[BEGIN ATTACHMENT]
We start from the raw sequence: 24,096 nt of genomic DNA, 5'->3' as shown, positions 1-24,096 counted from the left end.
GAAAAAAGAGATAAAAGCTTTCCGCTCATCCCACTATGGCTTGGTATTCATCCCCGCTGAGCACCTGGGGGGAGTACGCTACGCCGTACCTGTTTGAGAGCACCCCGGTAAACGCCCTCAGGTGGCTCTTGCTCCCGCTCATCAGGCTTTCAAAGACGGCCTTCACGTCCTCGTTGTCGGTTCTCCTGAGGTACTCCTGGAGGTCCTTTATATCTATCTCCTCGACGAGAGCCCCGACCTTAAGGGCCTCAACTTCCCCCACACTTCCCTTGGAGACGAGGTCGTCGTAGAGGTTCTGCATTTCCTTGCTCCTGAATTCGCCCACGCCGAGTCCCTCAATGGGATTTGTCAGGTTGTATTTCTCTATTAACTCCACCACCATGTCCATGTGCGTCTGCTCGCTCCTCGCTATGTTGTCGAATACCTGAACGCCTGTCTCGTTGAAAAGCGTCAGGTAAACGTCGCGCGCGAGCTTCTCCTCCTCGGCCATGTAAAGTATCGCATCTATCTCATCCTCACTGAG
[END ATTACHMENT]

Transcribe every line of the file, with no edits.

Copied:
We start from the raw sequence: 24,096 nt of genomic DNA, 5'->3' as shown, positions 1-24,096 counted from the left end.
GAAAAAAGAGATAAAAGCTTTCCGCTCATCCCACTATGGCTTGGTATTCATCCCCGCTGAGCACCTGGGGGGAGTACGCTACGCCGTACCTGTTTGAGAGCACCCCGGTAAACGCCCTCAGGTGGCTCTTGCTCCCGCTCATCAGGCTTTCAAAGACGGCCTTCACGTCCTCGTTGTCGGTTCTCCTGAGGTACTCCTGGAGGTCCTTTATATCTATCTCCTCGACGAGAGCCCCGACCTTAAGGGCCTCAACTTCCCCCACACTTCCCTTGGAGACGAGGTCGTCGTAGAGGTTCTGCATTTCCTTGCTCCTGAATTCGCCCACGCCGAGTCCCTCAATGGGATTTGTCAGGTTGTATTTCTCTATTAACTCCACCACCATGTCCATGTGCGTCTGCTCGCTCCTCGCTATGTTGTCGAATACCTGAACGCCTGTCTCGTTGAAAAGCGTCAGGTAAACGTCGCGCGCGAGCTTCTCCTCCTCGGCCATGTAAAGTATCGCATCTATCTCATCCTCACTGAG